I spent much of Tuesday evening, Dec. 12, in a state of panic, watching as the results of Alabama’s special election came trickling in. My stomach was in knots at the prospect of Roy Moore — the man twice kicked out of his position as chief justice of his state’s Supreme Court for refusing to follow the rule of law — replacing Jefferson Beauregard Sessions III as a U.S. senator from Alabama.
When I first opened up the New York Times live election results web page, Democrat Doug Jones, the former federal prosecutor who had prosecuted two members of the Ku Klux Klan for the roles in 1963 church bombing in Birmingham that killed four young black girls, was a tiny bit ahead of Roy Moore, the Republican who has been accused of “dating” and having sexual contact with teenage girls — one as young as 14 — when he was an assistant district attorney in his 30s.
(Let me take a minute to point something out: Roy Moore has been accused of having behaved inappropriately with teenage girls when he was in his 30s. He has denied that. However, he wrote in his own autobiography, released in 2005, that he knew the first time he saw Kayla Kisor, now his wife, performing in a dance recital that she would be “a special person in my life.” She was 16 or 17 then; he was 30 or 31. Anyway, back to this week’s election.)
Then, a few minutes later I refreshed the page and felt sick to my stomach when I saw that Moore was in the lead. The Times’ website had more than just the reported numbers, though. They had some in-depth analysis that kept assuring me Jones was going to end up winning.
I was still feeling pretty queasy, though. Even after the Times and the Associated Press and others had officially called the race for Jones, I wasn’t really at ease. That didn’t come until some time later, when I was SURE, for real sure, that Jones had won. I almost cried in relief. I am sure there were plenty of people who actually did cry in relief.
So today as I write this, less than 24 hours later, I am still basking in the glory of Jones’ victory. For once, good won over evil. The homophobic, racist, right-wing extremist pedophile will not be serving in the U.S. Senate. I am elated. I know a lot of other people are, too.
But I also can already feel the elation beginning to fade. Why? Because Doug Jones won by a margin of only 1.7 percent.
Because, as Mikel Jollett tweeted on Wednesday, even after Roy Moore said gay people should be put in jail, that this country was better off under slavery, that Muslims have no place in the public life of this country and even after he was outed as a serial pedophile, the Republican National Party endorsed him and funded his campaign.
Because 54 percent of Alabamians ages 45 and older who voted Tuesday voted for Moore. Because 56 percent of fathers and 32 percent of mothers who voted voted for Moore. Because 25 percent of voters identifying as moderate and 74 percent identifying as only “somewhat conservative” voted for Moore.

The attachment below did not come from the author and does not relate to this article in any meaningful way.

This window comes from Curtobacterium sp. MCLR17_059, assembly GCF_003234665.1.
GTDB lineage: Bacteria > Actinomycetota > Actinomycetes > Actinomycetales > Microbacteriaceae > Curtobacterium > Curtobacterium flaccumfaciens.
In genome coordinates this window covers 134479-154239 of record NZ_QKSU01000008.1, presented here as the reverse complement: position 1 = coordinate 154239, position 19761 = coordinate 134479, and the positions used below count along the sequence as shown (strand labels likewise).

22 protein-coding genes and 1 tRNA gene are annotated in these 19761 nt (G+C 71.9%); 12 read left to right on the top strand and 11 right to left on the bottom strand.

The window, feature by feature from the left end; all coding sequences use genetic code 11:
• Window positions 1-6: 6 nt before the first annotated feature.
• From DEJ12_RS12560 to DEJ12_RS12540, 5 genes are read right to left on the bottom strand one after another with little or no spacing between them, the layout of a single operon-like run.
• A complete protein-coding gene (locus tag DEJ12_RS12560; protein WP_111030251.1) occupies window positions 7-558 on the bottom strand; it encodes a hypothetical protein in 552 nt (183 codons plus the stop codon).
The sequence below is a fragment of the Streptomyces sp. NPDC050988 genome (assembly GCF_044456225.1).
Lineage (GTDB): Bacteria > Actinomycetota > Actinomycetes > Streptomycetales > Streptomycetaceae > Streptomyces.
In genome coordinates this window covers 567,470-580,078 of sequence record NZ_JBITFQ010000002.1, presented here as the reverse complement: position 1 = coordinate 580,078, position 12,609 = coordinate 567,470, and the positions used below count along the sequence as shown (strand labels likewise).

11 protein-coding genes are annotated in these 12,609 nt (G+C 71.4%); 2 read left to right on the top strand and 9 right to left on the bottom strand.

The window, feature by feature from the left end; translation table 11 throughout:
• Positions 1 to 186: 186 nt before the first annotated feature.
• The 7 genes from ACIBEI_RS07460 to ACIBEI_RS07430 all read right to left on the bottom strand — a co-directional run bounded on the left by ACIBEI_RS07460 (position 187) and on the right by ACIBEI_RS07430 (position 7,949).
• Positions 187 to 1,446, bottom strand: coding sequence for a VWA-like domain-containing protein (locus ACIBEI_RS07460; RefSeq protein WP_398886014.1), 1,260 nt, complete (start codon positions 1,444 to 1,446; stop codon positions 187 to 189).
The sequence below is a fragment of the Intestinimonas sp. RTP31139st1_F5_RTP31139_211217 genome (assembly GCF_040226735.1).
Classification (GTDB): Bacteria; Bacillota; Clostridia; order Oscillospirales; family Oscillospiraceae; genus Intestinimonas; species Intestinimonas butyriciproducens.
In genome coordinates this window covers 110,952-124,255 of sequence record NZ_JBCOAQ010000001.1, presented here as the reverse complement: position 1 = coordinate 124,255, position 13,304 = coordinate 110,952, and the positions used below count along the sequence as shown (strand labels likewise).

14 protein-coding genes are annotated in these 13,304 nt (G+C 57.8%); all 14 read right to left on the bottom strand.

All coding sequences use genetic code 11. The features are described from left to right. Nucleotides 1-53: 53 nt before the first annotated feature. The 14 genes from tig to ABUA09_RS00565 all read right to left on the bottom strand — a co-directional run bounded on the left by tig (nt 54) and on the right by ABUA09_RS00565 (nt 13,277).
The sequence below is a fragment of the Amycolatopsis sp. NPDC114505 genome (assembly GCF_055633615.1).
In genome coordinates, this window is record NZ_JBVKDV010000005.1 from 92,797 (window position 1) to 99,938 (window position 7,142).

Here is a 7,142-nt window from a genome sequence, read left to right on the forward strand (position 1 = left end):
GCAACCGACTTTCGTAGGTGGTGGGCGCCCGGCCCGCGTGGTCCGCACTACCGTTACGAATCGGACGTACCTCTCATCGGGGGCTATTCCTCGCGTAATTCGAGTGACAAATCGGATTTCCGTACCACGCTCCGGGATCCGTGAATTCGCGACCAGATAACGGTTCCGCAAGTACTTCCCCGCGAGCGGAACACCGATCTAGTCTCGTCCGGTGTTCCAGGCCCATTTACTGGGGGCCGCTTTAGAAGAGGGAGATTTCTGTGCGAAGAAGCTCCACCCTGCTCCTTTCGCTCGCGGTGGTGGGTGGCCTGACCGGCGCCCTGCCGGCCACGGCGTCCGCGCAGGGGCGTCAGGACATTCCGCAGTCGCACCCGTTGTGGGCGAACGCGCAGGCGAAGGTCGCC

That’s one of the most important lessons we — as liberals or progressives or just-not-right-wing-assholes or whatever we want to call ourselves — must take away from this election is that although we won, we won by only the thinnest of razor-thin margins.
The pendulum swung our way this week. Let’s grab hold tightly and make sure it doesn’t swing back to the other extreme in November 2018.
But there is another, equally important lesson we must take to heart.
In a conversation this morning with my friend Buster Spiller, I quoted author J.K. Rowling, who tweeted after the election that Roy Moore was right; the outcome of the vote was in God’s hands. Moore just didn’t know God was a black woman. It was a nod to the fact that black women voted for Jones by a margin of 97 percent to 3 percent. Among black men who voted, Jones won 92 percent to 7 percent.
Jones would not have won without those votes.
But Buster turned it around and pointed out to me that only 18 percent of those who voted Tuesday were black women, and only another 12 percent were black men. In other words, a full 65 percent of those who voted in this election were white men and women. So while only 32 percent of white women voted for Jones — a statistic that, quite frankly, turns my stomach — without that 32 percent, Moore would have won.
There’s your lesson: No one group won this battle alone. No one group will win this war alone.
Those of us who oppose racism and homophobia and xenophobia and misogyny and hatred and discrimination of any and all kinds must put aside the pettiness and selfishness that has divided us and fight together. And we have a long way to go.
Stand fast, my friends. Stand strong. And stand together. It’s the only path to victory in the end.
Tammye Nash is managing editor of the Dallas Voice. She is also a proud member of The Resistance.